What does a CARD11 do?

CARD11 gives instructions to a protein (also called CARD11) that stimulates cells of the immune system called T cells by activating the protein complexes NF-κB and mTORC1.  You don’t need to fully understand NF-κB and mTORC1 for our purposes.  You don’t even need to know what the the acronyms mean.  Here is what you do need to know:

Mutations in the CARD11 gene interfere with the proper activation of NF-κB and mTORC1.  In particular, mTORC1 helps transport the essential amino acid L-glutamine into cells, and plays a major role in the normal building of proteins.  Another amino acid that promotes normal mTORC1 functioning is L-Leucine.  

NF-κB plays a role in determining a cells response to stimuli such as stress, free radicals, toxins, oxidation, bacteria or viruses.  It is well understood that abnormal regulation of NF-κB (remember: CARD11 mutations clearly cause this abnormal regulation) leads to autoimmune diseases (like eczema) and other immune system malfunctions.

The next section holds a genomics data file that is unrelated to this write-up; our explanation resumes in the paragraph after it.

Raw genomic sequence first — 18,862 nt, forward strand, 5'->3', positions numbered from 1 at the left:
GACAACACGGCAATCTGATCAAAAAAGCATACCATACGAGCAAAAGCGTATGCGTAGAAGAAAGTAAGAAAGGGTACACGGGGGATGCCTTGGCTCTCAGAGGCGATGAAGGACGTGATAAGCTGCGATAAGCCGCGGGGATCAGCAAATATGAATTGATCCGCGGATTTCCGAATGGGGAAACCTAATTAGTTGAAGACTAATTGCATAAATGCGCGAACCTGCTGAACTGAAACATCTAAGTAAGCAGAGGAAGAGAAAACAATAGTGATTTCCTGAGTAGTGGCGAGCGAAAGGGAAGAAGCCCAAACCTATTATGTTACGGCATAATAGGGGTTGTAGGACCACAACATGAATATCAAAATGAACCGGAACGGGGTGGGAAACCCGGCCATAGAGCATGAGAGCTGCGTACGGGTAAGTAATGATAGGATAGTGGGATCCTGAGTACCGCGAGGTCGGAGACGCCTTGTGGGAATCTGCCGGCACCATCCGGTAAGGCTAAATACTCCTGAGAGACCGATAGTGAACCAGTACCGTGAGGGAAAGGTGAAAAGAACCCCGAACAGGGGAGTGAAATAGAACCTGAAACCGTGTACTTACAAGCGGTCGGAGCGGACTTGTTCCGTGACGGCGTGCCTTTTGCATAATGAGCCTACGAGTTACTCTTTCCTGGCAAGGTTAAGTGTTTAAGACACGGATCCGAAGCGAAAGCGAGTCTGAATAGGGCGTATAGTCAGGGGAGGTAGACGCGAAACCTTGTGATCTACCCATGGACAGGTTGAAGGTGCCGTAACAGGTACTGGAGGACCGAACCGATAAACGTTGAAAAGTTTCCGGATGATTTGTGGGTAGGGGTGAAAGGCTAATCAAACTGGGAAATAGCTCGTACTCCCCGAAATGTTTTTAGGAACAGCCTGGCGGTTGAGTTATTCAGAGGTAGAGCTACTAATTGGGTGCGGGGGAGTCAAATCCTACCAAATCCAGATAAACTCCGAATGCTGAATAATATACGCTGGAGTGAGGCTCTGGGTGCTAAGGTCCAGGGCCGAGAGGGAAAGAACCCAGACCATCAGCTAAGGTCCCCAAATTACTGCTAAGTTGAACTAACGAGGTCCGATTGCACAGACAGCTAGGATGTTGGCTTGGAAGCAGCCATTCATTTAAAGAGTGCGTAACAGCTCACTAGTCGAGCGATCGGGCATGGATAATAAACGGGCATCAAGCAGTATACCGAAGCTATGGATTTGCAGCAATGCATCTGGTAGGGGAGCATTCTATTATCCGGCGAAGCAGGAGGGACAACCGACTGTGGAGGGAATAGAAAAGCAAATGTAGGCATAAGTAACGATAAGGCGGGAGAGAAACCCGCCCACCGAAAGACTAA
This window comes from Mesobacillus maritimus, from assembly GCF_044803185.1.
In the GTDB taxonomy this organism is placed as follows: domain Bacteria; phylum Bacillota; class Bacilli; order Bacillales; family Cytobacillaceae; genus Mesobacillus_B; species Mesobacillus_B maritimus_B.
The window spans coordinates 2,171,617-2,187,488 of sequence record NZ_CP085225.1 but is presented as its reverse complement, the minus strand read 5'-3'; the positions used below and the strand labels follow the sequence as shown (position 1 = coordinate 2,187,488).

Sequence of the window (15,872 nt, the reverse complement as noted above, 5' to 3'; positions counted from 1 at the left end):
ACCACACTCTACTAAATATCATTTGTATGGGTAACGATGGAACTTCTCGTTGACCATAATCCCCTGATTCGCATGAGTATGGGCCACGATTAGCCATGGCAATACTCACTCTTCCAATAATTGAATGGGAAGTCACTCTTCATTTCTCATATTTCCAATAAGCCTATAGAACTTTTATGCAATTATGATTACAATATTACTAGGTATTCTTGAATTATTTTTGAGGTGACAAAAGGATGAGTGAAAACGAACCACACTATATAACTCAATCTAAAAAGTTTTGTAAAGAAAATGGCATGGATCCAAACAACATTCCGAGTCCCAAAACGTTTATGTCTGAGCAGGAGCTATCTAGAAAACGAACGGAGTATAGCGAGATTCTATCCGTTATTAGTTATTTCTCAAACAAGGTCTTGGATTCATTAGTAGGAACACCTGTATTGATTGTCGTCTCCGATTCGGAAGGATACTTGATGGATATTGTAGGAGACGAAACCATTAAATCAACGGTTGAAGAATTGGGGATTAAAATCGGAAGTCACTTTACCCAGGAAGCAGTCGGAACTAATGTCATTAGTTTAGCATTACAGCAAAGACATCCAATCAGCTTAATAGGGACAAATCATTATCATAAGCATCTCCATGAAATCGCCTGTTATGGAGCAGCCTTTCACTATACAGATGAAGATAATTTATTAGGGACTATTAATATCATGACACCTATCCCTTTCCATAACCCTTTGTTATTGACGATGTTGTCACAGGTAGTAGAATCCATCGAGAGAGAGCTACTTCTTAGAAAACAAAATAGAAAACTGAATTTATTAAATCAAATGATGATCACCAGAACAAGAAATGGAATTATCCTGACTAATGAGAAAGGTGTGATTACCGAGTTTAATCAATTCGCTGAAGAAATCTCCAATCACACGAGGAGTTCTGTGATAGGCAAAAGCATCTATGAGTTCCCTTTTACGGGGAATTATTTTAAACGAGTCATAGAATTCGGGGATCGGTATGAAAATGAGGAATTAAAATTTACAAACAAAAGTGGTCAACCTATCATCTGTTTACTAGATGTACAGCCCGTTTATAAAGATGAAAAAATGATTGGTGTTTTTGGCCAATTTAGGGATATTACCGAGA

Do you have a CARD11 mutation?

Well, if other people in your family have eczema, it is probably safe to assume that you do.  At the very least, you can assume that there is most likely some genetic explanation. If you are reading this and are feeling worried about it being in your genes, it is important to realize that something being “in your genes” does not mean there is nothing you can do about it.  I am a firm believer in the saying: “Genetics load the gun, but environment pulls the trigger.”  

You can change your fate by providing your body with what it needs to overcome this genetic defect.  The findings of the CARD11 study suggest that:

“Supplements of the amino acids glutamine and leucine might help reverse the defects caused by these mutations.” National Institutes of Health, 2017

Interestingly, the evidence that supports the efficacy of amino acid supplementation for eczema is not dependant on whether or not you have a CARD11 mutation.  It appears that specific amino acids help eczema sufferers anyway.  So, if you are the only person in your family with eczema, don’t worry.  These same amino acids can help you just the same! It seems that regardless of the presence of genetic mutation, the same amino acids support the systems that are failing all eczema sufferers.  Which brings me to our discussion of those amino acids…